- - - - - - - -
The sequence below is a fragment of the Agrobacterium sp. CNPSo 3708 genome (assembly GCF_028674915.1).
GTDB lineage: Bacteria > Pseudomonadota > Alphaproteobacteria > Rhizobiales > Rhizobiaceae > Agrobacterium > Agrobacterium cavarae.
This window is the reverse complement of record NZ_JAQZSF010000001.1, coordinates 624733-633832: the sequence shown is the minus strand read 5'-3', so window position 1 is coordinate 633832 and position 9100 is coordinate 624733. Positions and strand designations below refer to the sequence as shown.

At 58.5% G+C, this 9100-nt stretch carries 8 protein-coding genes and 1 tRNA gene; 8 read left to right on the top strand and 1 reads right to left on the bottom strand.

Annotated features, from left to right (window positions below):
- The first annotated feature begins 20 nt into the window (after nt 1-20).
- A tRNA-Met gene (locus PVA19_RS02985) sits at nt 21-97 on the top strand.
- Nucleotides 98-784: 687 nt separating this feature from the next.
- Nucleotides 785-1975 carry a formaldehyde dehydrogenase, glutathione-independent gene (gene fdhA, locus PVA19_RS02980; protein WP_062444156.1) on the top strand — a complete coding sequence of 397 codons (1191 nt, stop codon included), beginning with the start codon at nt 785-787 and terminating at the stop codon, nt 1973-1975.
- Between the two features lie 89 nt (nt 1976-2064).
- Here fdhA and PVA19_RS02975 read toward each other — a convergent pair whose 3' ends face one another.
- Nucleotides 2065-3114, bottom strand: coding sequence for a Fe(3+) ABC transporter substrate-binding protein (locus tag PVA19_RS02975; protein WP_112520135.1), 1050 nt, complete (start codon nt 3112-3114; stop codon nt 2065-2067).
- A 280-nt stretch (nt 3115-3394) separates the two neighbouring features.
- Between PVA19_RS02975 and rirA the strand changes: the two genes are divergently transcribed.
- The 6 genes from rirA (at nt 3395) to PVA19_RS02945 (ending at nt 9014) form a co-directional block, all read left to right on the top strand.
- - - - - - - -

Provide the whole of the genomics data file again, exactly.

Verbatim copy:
The sequence below is a fragment of the Agrobacterium sp. CNPSo 3708 genome (assembly GCF_028674915.1).
GTDB lineage: Bacteria > Pseudomonadota > Alphaproteobacteria > Rhizobiales > Rhizobiaceae > Agrobacterium > Agrobacterium cavarae.
This window is the reverse complement of record NZ_JAQZSF010000001.1, coordinates 624733-633832: the sequence shown is the minus strand read 5'-3', so window position 1 is coordinate 633832 and position 9100 is coordinate 624733. Positions and strand designations below refer to the sequence as shown.

At 58.5% G+C, this 9100-nt stretch carries 8 protein-coding genes and 1 tRNA gene; 8 read left to right on the top strand and 1 reads right to left on the bottom strand.

Annotated features, from left to right (window positions below):
- The first annotated feature begins 20 nt into the window (after nt 1-20).
- A tRNA-Met gene (locus PVA19_RS02985) sits at nt 21-97 on the top strand.
- Nucleotides 98-784: 687 nt separating this feature from the next.
- Nucleotides 785-1975 carry a formaldehyde dehydrogenase, glutathione-independent gene (gene fdhA, locus PVA19_RS02980; protein WP_062444156.1) on the top strand — a complete coding sequence of 397 codons (1191 nt, stop codon included), beginning with the start codon at nt 785-787 and terminating at the stop codon, nt 1973-1975.
- Between the two features lie 89 nt (nt 1976-2064).
- Here fdhA and PVA19_RS02975 read toward each other — a convergent pair whose 3' ends face one another.
- Nucleotides 2065-3114, bottom strand: coding sequence for a Fe(3+) ABC transporter substrate-binding protein (locus tag PVA19_RS02975; protein WP_112520135.1), 1050 nt, complete (start codon nt 3112-3114; stop codon nt 2065-2067).
- A 280-nt stretch (nt 3115-3394) separates the two neighbouring features.
- Between PVA19_RS02975 and rirA the strand changes: the two genes are divergently transcribed.
- The 6 genes from rirA (at nt 3395) to PVA19_RS02945 (ending at nt 9014) form a co-directional block, all read left to right on the top strand.